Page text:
Monday, August 15, 2016

Leonid Andreyev updates Crime and Punishment - remember Raskolnikov, who perished so pitifully and so absurdly

I’ve been reading some horror stories lately, the fiction of Leonid Andreyev.  His story “The Thought” (1902) is a kind of parody of Crime and Punishment.  A doctor commits an elaborate murder of revenge.  His plan for escape is to fake insanity.  The result is that he goes insane, or I suppose reveals the insanity that was there all along.

I was not afraid of myself – that was more important than anything else.  For a murderer the most terrifying thing is not the police or the trial, but the criminal himself, his nerves, the powerful protest of his whole body, trained in familiar traditions.  Remember Raskolnikov, who perished so pitifully and so absurdly, and all those multitudes like him.  (39)

Right there me might have a little clue about the reliable of the narrator, since Raskolnikov is a live at the end of Crime and Punishment.  But the doctor is right that some of the grim comedy – and horror – of Dostoevksy’s novel comes from the difference between Raskolnikov’s initial belief that he is a Great Man of Reason and his instantaneous collapse into hysteria and mania once, or even before, he kills the pawnbroker.  Andreyev’s doctor, more of a psycho to begin with, is a cooler customer, allowing us to watch him, in his own words, slowly unravel:

Altogether it seemed to me that an exceptional actor was hidden within me, one capable of combining naturalness of performance, which at times led to a complete identification with the character portrayed, with a relentless, cold control of the mind.  Even when reading a book I would enter fully into the psyche of a character.  Would you believe it, even as an adult I wept bitter tears over Uncle Tom’s Cabin…  If man is destined to become God, his throne shall be a book.  (43)

You see why I am nervous about identifying with characters, right?  People who identify too much are likely sociopathic killers, as Andreyev understands.  That last Nietzschean line is the only kind of religious invocation the madman makes.  He ends his confession or testimony with a promise of apocalypse.  In a prophetic touch – Andreyev specializes in prophetic touches – the doctor vows to build a nuclear bomb.

I shall pretend to be well, I shall attain freedom, I shall devote the rest of my life to study, I shall surround myself with your books, I shall wrest from you the might of your knowledge, of which you are so proud, and I shall find the one thing that has long been needed.  It will be explosive matter.  So powerful that no one has ever seen anything like it; more powerful than dynamite, more powerful than nitroglycerine, more powerful than the very thought of it.  I have genius.  I have persistence, I shall find it.  And when I find it I will blow up your accursed earth, which has so many gods and no one, eternal God.  (77, italics in original)

The killer is, after decades of debate about the term, an authentic nihilist.  His “thought” is total destruction.  After all of this writing, his only word in court, his only defense, is “Nothing.”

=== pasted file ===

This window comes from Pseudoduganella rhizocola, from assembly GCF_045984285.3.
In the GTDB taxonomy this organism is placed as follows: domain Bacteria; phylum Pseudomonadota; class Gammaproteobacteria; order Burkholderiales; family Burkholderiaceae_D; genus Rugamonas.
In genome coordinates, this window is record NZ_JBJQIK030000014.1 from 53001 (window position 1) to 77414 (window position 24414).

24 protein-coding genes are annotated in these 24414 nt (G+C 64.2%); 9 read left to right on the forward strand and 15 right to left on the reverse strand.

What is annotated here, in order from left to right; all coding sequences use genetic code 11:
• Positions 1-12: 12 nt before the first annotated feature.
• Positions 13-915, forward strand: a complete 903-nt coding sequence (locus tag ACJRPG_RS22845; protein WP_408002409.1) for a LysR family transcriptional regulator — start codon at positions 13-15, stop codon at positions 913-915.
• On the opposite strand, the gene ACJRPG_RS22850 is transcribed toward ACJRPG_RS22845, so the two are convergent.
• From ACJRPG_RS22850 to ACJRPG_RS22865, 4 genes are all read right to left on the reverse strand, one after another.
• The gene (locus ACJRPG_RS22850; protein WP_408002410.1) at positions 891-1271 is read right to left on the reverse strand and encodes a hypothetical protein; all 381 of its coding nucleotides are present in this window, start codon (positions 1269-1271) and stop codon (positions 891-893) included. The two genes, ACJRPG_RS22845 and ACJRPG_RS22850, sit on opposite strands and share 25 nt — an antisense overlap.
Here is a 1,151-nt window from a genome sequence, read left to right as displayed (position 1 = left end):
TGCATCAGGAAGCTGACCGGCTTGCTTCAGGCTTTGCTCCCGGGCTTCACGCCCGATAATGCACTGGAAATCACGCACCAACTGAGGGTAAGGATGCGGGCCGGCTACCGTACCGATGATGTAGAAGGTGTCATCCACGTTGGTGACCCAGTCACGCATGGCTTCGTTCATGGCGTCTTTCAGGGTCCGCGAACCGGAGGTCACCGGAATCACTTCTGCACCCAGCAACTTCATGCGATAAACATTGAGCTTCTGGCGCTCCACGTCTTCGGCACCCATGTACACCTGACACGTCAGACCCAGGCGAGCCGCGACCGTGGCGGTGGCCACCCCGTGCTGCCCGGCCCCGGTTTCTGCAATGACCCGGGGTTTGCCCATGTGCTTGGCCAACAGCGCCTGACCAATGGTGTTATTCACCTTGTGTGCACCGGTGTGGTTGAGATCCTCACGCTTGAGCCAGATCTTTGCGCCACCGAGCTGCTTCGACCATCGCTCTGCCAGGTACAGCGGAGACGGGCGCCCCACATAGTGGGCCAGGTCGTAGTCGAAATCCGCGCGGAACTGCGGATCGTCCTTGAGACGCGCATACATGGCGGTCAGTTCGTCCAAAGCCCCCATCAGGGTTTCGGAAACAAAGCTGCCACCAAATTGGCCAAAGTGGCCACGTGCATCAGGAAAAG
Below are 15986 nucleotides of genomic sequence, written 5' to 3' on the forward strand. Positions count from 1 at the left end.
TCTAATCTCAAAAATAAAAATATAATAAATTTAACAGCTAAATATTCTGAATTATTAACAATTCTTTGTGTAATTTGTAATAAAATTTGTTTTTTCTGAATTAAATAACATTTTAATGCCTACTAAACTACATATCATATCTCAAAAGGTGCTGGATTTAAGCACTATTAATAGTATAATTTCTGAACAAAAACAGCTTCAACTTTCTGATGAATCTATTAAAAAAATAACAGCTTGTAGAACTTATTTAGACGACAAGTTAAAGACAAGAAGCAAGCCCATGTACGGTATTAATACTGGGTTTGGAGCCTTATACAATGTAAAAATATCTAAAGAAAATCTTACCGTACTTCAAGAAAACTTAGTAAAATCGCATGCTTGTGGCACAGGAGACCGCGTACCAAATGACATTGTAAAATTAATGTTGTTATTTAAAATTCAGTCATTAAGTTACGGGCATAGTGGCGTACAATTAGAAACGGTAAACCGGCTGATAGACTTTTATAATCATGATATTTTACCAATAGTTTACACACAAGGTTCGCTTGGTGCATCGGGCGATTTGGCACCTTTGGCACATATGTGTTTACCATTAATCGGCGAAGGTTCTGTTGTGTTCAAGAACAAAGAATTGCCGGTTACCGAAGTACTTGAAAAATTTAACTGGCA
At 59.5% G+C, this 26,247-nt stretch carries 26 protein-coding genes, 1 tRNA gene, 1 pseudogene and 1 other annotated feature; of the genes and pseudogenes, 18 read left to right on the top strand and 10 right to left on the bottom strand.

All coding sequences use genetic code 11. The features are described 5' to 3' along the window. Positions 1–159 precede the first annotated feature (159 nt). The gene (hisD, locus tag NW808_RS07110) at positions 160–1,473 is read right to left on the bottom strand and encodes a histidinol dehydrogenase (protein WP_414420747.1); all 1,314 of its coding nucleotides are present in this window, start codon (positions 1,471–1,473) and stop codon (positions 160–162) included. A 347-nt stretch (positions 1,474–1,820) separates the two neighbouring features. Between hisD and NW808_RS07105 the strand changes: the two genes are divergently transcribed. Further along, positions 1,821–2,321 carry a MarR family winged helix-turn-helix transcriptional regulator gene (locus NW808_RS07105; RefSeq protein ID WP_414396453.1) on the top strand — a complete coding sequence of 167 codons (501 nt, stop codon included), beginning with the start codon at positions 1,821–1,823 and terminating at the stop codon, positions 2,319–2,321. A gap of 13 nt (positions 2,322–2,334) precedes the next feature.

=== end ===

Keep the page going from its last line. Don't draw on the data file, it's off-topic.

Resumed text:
Page numbers are from Visions: Stories and Photographs by Leonid Andreyev (1987).  The translation is by Henry and Olga Carlisle.  Olga Carlisle is Andreyev’s granddaughter.


  1. It's like early 20th century Poe! I wonder why so many writers are drawn to mad protagonists. Do non-writers also go around wondering what it would be like to be insane?

  2. Oh yes there's some "Tell-tale Heart" action in this story. Or maybe the Poe connection is with the idea of ratiocination - Dupin as killer.

    Non-writers do not seem so deeply attached to this line of thought. Perhaps a disproportionate number of writers have a more personal interest in the subject.

  3. I went through a period of reading Andreyev. He's one of the few truly pessimistic writers. There's a story of his I intend to steal one day which is truly depressing with regard to human naturr. Perhaps it is the same one mentioned on Richard's blog the other day as p,agiarised by Ricardo Piglia.

  4. That was handy - I was writing another post on Andreyev, and you gave me just the description I needed.

    I'm reading Piglia's Andreyev now, or I think I am.

    What else by Andreyev is good? The plays? All of it?

    1. I haven't read the plays, though I have a few on my kindle, since there's a few available free online. Just the short stories and a novel which I think was called The White Angel, which I remmeber being quite strange and ending abruptly due, I assume, to a printing error.

  5. The authors' greatest ally, if they only knew it, the printing error that ends the novel early.

    The quantity of early translations of Andreyev is exactly the problem. I would not mind a little more editorial help.

  6. Satan's Diary is one of the best novels I've ever read. Quite unforgettable and it predates Master and Margarita by a few decades...

    Also, in case you haven't read Lazarus yet, Marina Tsvetaeva's mother's last words were: I only regret music and the sun.

  7. The premise of Satan's Diary is hard to beat. Thanks for the pointer.

    "Lazarus" is not in the collection I have, but I somehow picked up that it was a good one.

    A new, thick, Andreyev collection would be nice.

  8. I'm about two thirds of the way through the slender Darkness, a/k/a "Piglia's Andreyev." What a curiosity! Great Arltian doom (ha ha) about terrorists and brothels side by side with banal were it no so comical descriptions of characters' "strong teeth." Looking to the final 30 pages for the payoff but relieved that so many other Andreyevian tips have been put forth in your posts and others' comments. Very timely!

  9. Underneath the doom there is quite a lot of conventional melodrama in Andreyev.